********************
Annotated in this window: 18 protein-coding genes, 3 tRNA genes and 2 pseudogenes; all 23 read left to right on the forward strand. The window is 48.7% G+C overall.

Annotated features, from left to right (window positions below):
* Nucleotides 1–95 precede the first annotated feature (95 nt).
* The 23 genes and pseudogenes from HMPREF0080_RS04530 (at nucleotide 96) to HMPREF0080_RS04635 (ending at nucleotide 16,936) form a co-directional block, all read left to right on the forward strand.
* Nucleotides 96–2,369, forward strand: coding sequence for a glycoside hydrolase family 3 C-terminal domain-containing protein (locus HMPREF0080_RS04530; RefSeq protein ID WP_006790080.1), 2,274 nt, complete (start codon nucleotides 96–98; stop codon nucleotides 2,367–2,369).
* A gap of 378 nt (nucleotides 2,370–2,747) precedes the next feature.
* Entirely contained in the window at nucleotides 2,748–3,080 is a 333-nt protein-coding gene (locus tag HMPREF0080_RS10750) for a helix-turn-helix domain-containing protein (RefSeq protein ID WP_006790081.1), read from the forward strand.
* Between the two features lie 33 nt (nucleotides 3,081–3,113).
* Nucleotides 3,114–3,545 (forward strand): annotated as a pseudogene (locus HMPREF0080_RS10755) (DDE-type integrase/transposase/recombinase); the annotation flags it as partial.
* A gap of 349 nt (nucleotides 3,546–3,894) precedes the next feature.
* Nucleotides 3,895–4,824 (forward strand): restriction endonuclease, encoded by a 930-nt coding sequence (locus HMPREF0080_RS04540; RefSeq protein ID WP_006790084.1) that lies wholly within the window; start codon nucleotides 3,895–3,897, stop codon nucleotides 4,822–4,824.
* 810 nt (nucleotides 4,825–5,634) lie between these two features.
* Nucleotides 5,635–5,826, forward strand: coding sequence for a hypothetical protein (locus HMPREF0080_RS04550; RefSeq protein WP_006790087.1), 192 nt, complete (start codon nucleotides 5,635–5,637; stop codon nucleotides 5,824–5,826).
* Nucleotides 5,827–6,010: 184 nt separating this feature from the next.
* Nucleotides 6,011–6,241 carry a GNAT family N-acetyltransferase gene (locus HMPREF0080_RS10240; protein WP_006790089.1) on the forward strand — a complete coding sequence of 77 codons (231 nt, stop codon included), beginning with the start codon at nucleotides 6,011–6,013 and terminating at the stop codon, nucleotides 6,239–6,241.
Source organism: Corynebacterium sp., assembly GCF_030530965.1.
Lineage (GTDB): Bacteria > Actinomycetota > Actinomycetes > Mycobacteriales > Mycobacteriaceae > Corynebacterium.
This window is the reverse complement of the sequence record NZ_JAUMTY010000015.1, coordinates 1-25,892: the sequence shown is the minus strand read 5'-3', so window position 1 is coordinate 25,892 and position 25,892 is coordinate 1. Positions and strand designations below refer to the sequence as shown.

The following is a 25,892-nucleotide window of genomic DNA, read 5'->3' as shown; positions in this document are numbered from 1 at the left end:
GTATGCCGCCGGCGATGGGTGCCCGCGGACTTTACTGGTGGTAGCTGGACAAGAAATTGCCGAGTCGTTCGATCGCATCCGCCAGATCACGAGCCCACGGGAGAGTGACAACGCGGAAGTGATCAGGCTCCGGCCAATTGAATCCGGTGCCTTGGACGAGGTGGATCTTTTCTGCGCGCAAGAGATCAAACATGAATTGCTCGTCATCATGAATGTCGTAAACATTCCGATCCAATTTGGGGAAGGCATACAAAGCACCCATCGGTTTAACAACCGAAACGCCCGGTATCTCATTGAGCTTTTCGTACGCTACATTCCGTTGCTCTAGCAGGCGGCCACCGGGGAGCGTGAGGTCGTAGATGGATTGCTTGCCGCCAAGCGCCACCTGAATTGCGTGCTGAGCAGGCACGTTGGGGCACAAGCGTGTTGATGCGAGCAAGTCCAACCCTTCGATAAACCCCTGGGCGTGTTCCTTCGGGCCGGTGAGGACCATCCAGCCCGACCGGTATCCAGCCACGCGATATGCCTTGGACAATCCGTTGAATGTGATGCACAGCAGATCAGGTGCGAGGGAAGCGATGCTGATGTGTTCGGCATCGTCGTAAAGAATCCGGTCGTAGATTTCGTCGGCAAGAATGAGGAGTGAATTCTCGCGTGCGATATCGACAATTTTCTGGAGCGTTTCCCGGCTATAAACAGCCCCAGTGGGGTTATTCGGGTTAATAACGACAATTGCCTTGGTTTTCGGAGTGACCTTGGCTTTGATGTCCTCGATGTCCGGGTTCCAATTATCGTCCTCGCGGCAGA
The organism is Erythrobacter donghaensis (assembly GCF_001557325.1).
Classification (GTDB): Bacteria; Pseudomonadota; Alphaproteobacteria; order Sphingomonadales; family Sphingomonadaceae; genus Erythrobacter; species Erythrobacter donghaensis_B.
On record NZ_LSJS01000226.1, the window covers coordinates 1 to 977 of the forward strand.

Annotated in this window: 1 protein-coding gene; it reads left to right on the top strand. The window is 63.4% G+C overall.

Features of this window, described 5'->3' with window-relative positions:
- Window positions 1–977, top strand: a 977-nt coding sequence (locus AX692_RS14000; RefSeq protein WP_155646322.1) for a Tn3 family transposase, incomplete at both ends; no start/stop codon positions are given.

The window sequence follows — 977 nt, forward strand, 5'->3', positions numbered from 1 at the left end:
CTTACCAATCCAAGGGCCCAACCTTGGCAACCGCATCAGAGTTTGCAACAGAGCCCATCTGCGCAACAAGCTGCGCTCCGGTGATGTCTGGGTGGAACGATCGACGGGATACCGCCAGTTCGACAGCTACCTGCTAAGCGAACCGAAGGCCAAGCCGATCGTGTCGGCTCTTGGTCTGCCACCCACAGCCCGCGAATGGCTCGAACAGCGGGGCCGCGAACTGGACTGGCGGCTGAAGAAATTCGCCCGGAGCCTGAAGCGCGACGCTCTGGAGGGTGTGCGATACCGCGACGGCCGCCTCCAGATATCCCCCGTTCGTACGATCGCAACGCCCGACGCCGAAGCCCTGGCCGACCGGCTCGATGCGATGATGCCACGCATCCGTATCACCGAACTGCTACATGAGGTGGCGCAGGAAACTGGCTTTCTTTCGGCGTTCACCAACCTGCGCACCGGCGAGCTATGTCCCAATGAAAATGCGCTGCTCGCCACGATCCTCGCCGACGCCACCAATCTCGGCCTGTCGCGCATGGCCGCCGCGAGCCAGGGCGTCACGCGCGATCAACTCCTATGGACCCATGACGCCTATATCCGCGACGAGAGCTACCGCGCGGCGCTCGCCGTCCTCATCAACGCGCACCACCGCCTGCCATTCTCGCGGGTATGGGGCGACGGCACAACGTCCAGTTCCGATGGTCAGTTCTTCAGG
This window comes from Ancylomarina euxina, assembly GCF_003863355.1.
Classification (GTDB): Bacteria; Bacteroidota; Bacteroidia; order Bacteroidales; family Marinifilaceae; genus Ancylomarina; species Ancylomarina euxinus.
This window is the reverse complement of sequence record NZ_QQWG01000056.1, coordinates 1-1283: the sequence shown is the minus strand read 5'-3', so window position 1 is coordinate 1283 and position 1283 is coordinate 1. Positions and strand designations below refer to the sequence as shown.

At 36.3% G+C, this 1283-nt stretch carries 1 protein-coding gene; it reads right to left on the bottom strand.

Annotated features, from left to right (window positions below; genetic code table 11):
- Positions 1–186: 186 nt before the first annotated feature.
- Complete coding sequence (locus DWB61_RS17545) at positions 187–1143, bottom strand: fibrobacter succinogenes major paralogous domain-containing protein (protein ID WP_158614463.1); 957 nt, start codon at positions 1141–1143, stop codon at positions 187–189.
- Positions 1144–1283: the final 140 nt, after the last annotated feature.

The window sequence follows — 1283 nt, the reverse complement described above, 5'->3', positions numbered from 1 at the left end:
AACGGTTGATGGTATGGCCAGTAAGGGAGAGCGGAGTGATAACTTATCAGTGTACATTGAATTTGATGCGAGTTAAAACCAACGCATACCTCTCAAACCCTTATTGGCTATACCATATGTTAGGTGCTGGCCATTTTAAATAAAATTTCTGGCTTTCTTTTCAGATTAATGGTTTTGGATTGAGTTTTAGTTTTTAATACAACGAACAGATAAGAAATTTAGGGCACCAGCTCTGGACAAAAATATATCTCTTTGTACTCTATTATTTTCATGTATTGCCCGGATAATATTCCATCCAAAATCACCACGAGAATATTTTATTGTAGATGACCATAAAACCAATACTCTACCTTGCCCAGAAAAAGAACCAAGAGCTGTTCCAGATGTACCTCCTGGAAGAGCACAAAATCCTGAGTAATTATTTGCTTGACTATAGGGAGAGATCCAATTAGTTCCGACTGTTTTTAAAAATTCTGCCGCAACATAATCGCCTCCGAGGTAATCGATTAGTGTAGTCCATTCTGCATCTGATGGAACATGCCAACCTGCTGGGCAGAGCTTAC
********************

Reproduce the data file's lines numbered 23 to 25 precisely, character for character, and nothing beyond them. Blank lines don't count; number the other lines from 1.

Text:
On record NZ_LSJS01000226.1, the window covers coordinates 1 to 977 of the forward strand.

Annotated in this window: 1 protein-coding gene; it reads left to right on the top strand. The window is 63.4% G+C overall.

Features of this window, described 5'->3' with window-relative positions: